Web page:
The opinions expressed herein are those of the author, and not necessarily those of The New Agenda.
With the riots continuing to rage on in Afghanistan, I couldn’t help but think how women were faring in Afghanistan these days. And the short answer would be, not well. In fact, Afghanistan is the worst place in the world for women. Yikes.
Honestly, I am not really surprised to learn that is the case. It was only 2 1/2 years ago that Afghanistan passed a law that affects women in ways that are difficult to conceive of in the 21st century. Here are some of the highlights, er, make that lowlights:
[snip] The new final draft of the legislation also grants guardianship of children exclusively to their fathers and grandfathers, and requires women to get permission from their husbands to work.
“It also effectively allows a rapist to avoid prosecution by paying ‘blood money’ to a girl who was injured when he raped her,” the US charity Human Rights Watch said.
Islamic law experts and human rights activists say that although the language of the original law has been changed, many of the provisions that alarmed women’s rights groups remain, including this one: “Tamkeen is the readiness of the wife to submit to her husband’s reasonable sexual enjoyment, and her prohibition from going out of the house, except in extreme circumstances, without her husband’s permission. If any of the above provisions are not followed by the wife she is considered disobedient.”(Photo credit:Sung Nam Hoon, Kabul.)
Like I said, it is just unthinkable that women, in this day and age, are being forced to live under this kind of oppression. That rape can be brushed aside with money, or that the husband can essentially force his wife to satisfy his “needs” whenever he damn well pleases, are concepts that are anathema to us.
Even more than how women are treated in their homes, is how they are being used by the powers-that-be:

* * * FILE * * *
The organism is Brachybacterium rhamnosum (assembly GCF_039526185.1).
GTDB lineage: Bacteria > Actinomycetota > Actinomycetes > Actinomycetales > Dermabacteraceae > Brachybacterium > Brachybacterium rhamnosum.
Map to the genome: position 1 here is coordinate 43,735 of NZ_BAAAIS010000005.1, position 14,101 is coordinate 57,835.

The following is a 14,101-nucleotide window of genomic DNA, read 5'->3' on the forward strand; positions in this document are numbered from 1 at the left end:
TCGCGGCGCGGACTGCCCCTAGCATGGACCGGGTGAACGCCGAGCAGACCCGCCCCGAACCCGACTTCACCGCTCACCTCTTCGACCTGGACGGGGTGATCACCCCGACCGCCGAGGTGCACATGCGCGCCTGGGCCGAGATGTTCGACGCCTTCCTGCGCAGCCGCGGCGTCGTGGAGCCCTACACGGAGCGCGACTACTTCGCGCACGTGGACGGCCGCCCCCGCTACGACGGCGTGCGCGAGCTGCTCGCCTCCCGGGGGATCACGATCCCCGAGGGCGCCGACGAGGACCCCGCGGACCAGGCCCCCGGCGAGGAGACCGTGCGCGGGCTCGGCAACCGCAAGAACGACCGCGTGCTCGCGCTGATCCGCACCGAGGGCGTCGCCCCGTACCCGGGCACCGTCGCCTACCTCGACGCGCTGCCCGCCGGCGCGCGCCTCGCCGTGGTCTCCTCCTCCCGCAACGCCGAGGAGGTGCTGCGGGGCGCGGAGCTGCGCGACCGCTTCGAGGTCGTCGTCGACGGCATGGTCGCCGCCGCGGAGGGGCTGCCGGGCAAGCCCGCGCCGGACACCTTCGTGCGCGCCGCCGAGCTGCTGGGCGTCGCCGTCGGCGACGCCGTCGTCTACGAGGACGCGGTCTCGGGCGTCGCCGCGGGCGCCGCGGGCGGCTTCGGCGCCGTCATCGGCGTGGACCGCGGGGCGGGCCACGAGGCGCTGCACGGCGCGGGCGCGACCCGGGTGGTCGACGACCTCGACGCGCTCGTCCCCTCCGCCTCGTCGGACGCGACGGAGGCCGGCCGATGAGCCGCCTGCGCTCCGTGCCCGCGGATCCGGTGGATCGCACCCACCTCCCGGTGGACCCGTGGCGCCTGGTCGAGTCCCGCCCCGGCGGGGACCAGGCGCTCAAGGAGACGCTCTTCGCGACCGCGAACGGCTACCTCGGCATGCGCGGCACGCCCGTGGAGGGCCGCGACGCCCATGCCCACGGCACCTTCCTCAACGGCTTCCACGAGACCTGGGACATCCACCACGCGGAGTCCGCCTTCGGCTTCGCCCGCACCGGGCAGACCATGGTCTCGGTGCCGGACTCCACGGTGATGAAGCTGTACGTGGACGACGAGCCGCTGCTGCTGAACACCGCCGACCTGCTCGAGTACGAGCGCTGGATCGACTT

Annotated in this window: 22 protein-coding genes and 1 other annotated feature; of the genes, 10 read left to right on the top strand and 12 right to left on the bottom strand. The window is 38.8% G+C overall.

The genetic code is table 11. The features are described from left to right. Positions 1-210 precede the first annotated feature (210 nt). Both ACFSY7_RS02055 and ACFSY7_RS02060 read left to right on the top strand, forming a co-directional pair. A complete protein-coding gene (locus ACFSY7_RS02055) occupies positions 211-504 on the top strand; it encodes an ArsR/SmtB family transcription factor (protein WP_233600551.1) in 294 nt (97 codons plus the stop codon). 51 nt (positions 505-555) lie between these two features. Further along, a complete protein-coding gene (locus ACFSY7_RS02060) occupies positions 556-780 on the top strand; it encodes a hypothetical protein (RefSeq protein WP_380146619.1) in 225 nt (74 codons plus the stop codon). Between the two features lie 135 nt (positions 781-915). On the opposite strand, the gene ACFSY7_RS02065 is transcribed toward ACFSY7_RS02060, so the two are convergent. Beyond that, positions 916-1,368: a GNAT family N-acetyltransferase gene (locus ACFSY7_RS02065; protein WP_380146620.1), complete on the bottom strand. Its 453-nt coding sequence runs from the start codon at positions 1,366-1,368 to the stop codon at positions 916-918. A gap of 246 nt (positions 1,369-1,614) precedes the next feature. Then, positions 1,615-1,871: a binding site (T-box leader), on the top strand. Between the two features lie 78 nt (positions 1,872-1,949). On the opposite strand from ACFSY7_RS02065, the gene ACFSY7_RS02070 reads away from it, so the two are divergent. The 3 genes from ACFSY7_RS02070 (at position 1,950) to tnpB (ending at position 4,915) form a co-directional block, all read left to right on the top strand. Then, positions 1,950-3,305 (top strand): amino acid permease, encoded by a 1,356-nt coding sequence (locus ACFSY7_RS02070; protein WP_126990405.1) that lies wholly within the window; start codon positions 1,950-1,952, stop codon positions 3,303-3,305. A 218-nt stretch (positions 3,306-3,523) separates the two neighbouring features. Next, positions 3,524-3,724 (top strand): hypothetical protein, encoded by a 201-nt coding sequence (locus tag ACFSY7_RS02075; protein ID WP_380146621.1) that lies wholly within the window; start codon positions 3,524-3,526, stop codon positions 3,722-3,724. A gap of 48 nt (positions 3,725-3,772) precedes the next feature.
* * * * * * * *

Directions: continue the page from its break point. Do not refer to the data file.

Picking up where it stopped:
[snip] Brad Adams, the organisation’s Asia director (Human Rights Watch), said: “The rights of Afghan women are being ripped up by powerful men who are using women as pawns in manoeuvres to gain power.
“These kinds of barbaric laws were supposed to have been relegated to the past with the overthrow of the Taliban in 2001, yet Karzai has revived them and given them his official stamp of approval.” (Click here to read the rest.)
Sadly, these “barbaric laws” are all too real for the women of Afghanistan. And there seems to be no end in sight for the day-to-day difficulties under which these women live.
Oh, and in case you were wondering what countries round out the Top Five Worst Countries For Women, they are:
[snip] The Democratic Republic of the Congo (DRC), Pakistan, India and Somalia feature in descending order after Afghanistan in the list of the five worst states, the poll among gender experts shows.
It was a surprise that India ended up in the top five:
[snip]The appearance of India, a country rapidly developing into an economic super-power, was unexpected. It is ranked as extremely hazardous because of the subcontinent’s high level of female infanticide and sex trafficking.[snip]
Yep, that would do it alright. It is hard to believe that India is in the Top 5, but with these two horrendous activities common in the country, their place is well deserved.
The article goes on to detail why the other 3, Pakistan, Somalia, and the Democratic Republic of Congo, are also in the Top Five, and I encourage you to read the entire article.
One thing this article, and the one detailing the new law in Afghanistan, make clear is that we have a long, long way to go before women achieve anywhere close to equality throughout the world. Whether we write our State Department pushing them to do more for these women, or support Human Rights Watch, Amnesty International, or other organizations near and dear to our hearts to further the rights of women around the globe, one thing is clear: we must do something. Our sisters need us.